I believe this could be a nice way to promote the event and that people would keep the flyer rather than throw it away.”

Margaux Illescas

Behind the scenes at Platt Hall

January 26, 2011 Student Projects 1 Comment

Behind the scenes at Platt Hall

Just before Xmas 21 students from the Interactive Arts course at MMU pitched their ideas to Liz for the Platt Hall exhibition planned for Autumn 2012. (Photos of the work, which was exhibited in the Link Gallery can be seen by clicking on the link in the previous posting.).  I have been thinking about the students responses, and a number of things stand out. Firstly how excited the students were to get access to areas usually out of bounds, some have tried to find ways to recreate this feeling for others. Being allowed to hold delicate objects, and open boxes which have been closed for years. I was also amazed how many of the students read the copies of the letters between Mr Batho and Mary which I left  out for them in the studio, some know as much, or maybe even more about Mary than I do now, and we talk about her like an old friend. This project just gets richer and proves to me that keeping  Mary Greg’s collection together is so important.

Platt Hall Visit October 2010

Discovered patchwork pieces October 2010

Patchwork Pieces from Mary Greg's collection

I visited Platt Hall last Tuesday and Wednesday with 23 Interactive Arts students, split into 4 groups. They all has “Access all areas” for half a day and we saw the East and West wing storage areas, the amazing attic and the OPUA (objects of personal use and adornement) room. Everytime I visit Platt Hall I discover something else that amazes me, and I wasn’t disappointed this time. Checking the list of what is in the collection it can be hard to know what you might get from the brief description….”patchwork pieces” sounded intrigueing, so Rosie kindly found them out. They are wonderful, each one has a little snippet of a letter. pieces of envelopes with dates  and addresses. Is this a project started by Mary Greg herself? Some of the writing looks similar to hers.  I also found some other objects that I hadn’t seen before, some needle cases and a straw spiltter.

I am meeting the students next Thursday, when they will present their initial ideas.


Platt Hall Project

October 10, 2010 Student Projects Comments Off on Platt Hall Project

I went to Platt Hall on Thursday with Liz to meet Adam and Rosie and make some plans for a project with the Interactive Arts students. The students will be asked to develop ideas that we hope to use in September 2012, a celebration of Mary Greg and her bygone collection. The gallery is a wonderful building and has many unusual and  interesting spaces to use and explore. more photos soon…We also found a few dresses donated by Mary Greg,  two of which look like they could have been worn by her. I am introducing the project tomorrow.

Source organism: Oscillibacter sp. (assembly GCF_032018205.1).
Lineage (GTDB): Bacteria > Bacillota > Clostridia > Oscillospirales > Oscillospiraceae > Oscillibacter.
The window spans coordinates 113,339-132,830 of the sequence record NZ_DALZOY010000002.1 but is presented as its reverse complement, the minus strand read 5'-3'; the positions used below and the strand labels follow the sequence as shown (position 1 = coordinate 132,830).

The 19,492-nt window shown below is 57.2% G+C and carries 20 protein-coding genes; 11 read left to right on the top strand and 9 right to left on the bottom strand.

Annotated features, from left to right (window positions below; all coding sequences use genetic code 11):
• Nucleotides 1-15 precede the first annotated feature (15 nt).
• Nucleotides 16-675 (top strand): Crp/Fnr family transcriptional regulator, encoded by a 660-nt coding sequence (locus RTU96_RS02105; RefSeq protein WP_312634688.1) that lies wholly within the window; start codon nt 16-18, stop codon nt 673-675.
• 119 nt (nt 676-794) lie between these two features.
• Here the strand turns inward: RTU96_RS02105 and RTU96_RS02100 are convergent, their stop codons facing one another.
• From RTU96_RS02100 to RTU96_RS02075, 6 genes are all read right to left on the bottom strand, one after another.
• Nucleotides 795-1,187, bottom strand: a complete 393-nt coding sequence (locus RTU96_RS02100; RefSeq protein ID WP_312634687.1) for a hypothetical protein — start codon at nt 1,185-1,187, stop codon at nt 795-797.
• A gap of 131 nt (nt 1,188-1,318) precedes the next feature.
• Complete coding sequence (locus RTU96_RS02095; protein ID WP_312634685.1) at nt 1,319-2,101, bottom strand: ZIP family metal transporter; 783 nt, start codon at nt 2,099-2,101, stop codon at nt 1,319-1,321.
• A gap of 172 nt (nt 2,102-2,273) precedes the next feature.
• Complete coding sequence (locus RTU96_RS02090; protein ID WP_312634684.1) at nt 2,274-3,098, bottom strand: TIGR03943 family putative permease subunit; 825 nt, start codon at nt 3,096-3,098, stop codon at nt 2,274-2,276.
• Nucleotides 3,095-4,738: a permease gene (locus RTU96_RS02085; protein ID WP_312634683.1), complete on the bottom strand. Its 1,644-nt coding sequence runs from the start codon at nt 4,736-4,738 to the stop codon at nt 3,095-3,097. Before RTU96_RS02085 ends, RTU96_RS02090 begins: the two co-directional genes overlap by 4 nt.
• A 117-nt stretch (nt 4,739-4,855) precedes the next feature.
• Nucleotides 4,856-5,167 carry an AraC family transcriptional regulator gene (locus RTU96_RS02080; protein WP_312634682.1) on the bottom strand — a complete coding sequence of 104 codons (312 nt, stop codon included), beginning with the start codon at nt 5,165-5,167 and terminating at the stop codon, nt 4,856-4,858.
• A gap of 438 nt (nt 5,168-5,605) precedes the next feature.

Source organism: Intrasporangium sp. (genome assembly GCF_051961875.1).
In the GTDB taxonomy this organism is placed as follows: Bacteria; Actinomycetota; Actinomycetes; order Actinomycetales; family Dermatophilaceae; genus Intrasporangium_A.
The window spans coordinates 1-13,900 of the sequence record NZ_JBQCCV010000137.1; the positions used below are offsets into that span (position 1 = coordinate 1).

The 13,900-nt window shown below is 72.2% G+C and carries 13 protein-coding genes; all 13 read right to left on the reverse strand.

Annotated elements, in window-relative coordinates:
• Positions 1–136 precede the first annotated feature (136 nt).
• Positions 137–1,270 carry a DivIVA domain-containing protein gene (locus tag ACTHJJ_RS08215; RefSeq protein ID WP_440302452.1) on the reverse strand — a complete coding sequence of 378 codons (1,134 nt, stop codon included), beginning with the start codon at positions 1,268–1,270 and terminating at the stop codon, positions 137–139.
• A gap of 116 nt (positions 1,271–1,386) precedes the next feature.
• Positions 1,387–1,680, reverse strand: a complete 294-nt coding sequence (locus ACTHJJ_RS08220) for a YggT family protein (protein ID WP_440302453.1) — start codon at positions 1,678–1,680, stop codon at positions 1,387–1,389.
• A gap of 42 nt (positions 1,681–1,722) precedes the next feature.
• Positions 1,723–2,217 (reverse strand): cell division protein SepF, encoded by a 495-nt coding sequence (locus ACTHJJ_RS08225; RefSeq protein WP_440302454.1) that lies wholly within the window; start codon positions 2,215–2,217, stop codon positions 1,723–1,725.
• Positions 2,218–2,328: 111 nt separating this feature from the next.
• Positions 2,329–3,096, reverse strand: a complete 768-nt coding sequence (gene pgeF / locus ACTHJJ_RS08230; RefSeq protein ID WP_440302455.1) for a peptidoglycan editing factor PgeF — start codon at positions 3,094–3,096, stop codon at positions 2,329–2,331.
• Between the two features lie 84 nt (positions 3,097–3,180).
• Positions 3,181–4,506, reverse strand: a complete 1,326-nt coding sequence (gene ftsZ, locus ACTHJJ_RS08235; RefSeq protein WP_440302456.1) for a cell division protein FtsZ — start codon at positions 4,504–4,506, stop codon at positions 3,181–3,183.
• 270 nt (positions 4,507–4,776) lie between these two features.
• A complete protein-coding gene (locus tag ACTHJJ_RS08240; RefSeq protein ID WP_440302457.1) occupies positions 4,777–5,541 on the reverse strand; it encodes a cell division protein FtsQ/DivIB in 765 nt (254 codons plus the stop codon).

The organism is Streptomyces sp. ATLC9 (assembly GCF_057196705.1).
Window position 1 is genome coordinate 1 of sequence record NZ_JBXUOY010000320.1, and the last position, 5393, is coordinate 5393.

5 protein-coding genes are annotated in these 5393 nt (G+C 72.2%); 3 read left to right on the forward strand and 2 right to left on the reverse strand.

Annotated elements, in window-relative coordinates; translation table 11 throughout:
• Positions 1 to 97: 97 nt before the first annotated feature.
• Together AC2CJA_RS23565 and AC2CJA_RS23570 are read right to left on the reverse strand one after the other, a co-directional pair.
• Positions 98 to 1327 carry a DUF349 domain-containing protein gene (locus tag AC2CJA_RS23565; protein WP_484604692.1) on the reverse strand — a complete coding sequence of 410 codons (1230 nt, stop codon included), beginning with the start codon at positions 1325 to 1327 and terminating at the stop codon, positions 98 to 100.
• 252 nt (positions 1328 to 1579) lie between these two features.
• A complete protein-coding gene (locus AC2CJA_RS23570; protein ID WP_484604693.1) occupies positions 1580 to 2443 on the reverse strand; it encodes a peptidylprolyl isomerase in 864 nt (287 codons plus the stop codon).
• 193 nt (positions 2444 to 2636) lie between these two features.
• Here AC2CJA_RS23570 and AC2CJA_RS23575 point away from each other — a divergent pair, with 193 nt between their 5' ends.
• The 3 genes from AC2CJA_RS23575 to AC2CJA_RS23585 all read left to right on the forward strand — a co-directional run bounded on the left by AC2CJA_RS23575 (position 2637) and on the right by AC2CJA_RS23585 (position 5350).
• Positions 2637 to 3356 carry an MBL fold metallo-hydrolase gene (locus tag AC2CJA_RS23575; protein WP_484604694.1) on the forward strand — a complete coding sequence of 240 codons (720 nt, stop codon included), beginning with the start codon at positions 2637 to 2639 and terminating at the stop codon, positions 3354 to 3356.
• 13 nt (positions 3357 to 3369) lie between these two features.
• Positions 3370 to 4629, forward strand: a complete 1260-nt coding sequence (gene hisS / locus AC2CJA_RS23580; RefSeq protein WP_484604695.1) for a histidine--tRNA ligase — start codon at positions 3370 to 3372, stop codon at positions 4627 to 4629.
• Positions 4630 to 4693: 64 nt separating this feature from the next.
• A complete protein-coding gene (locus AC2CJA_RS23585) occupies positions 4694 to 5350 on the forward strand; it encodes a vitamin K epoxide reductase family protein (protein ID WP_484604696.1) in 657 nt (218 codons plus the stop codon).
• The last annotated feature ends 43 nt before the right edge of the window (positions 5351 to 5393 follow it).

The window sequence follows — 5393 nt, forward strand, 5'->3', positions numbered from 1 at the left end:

Ghosts in the attic: Platt Hall

Ghosts in the attic: Platt Hall
Shoes including two pairs from Mary's collection

Box of shoes at Platt Hall

Today I saw some of Mary’s collection of costume, textiles and shoes for the first time.  It felt so ghostly: up in the attic at Platt Hall surrounded with boxes and boxes of clothes which were once full of life, real people, playing children, sleeping babies.  But now they are laid to rest in boxes, no more life, just memories that we can only guess at.  Dead.  But it was one of the most evocative days I’ve spent rummaging about.  Was the bonnet one that Mary herself had worn?  Did she really wear the beautiful dresses, the ivy leaf embroidered wedding dress?  Perhaps not, but it really felt like she was in that collection.  A fabulous collection of shoes, both highly decorative (not Mary Greg 1922) but also the humble plain leather children’s shoes (very definitely Mary), with cracks and crevices where someone’s tiny feet moved as they walked, danced, played.
Wedding dress with embroidered ivy leaves

Wedding dress with embroidered ivy leaves

And so many ideas about how we might exhibit some of these things in this amazing space (especially following our visit to Enchanted Palace at Kensington Palace, and the Concise Dictionary of Dress at Blythe House).  A giant dolls’ house in itself…  Where will these thoughts take us?  We shared some interesting comments with Miles too about whether Mary’s collection only came into the gallery because of a desire to have the ‘grander, more important’ ceramics collection of her husband.  Miles always refers to Mary as ‘Mrs Greg’.  I like that.  I wonder if there is a difference in the generalised contrast between the ‘scientific’ collecting of men (e.g. the costumes of Mr Cunnington who apparently could have been a ceramics collector had ceramics been more affordable – instead he looked to something affordable and other – e.g. costume – that he could catalogue, collect specimens and almost finalise) and that of women – Mary who collected what she loved because it was beautifully crafted, domestic, just a lovely thing that she wanted to share with others, particularly children.

So many ideas.  So much that we still haven’t seen.

In the meantime, look here on Flickr for further pictures I took today…